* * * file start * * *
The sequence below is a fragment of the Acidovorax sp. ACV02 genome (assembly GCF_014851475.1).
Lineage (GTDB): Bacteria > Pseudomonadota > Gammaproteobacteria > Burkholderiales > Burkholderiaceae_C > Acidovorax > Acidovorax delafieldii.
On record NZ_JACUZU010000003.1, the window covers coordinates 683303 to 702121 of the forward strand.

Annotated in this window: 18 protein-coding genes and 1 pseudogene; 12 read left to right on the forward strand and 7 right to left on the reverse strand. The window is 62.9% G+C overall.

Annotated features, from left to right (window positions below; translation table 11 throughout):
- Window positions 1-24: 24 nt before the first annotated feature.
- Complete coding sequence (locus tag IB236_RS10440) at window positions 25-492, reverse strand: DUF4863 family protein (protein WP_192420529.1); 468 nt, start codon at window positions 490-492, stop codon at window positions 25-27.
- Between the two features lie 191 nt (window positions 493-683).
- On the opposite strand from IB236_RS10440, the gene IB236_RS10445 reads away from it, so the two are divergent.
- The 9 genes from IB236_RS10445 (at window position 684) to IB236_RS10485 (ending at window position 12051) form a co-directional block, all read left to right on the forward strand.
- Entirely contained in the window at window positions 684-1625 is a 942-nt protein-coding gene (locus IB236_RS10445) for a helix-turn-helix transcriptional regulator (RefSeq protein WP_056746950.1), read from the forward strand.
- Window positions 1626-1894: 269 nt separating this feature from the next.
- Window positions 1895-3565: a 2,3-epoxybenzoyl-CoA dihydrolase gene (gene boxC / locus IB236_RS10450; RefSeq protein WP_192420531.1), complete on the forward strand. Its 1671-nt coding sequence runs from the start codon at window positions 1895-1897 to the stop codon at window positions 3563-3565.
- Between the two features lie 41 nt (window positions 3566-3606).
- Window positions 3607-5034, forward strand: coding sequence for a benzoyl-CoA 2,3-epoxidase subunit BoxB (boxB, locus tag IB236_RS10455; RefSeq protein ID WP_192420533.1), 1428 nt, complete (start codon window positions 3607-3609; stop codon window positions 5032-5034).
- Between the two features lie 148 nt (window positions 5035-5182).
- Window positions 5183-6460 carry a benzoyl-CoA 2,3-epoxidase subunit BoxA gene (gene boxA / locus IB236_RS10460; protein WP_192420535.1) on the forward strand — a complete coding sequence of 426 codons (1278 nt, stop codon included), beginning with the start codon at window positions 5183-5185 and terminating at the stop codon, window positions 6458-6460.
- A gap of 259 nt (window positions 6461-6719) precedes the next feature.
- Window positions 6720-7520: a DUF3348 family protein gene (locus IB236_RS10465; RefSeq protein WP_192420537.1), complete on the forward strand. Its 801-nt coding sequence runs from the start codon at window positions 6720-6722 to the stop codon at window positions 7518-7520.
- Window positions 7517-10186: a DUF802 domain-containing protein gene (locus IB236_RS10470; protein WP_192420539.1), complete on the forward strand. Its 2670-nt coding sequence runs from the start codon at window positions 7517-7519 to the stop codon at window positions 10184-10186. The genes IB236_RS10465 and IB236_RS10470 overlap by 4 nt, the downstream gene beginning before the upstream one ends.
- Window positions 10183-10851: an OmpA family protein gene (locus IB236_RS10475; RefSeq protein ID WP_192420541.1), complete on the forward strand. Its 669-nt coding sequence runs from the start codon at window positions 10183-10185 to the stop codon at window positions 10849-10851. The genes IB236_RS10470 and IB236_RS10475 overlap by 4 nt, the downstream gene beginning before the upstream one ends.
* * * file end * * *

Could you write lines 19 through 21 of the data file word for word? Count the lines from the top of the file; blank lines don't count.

- Window positions 6720-7520: a DUF3348 family protein gene (locus IB236_RS10465; RefSeq protein WP_192420537.1), complete on the forward strand. Its 801-nt coding sequence runs from the start codon at window positions 6720-6722 to the stop codon at window positions 7518-7520.
- Window positions 7517-10186: a DUF802 domain-containing protein gene (locus IB236_RS10470; protein WP_192420539.1), complete on the forward strand. Its 2670-nt coding sequence runs from the start codon at window positions 7517-7519 to the stop codon at window positions 10184-10186. The genes IB236_RS10465 and IB236_RS10470 overlap by 4 nt, the downstream gene beginning before the upstream one ends.
- Window positions 10183-10851: an OmpA family protein gene (locus IB236_RS10475; RefSeq protein ID WP_192420541.1), complete on the forward strand. Its 669-nt coding sequence runs from the start codon at window positions 10183-10185 to the stop codon at window positions 10849-10851. The genes IB236_RS10470 and IB236_RS10475 overlap by 4 nt, the downstream gene beginning before the upstream one ends.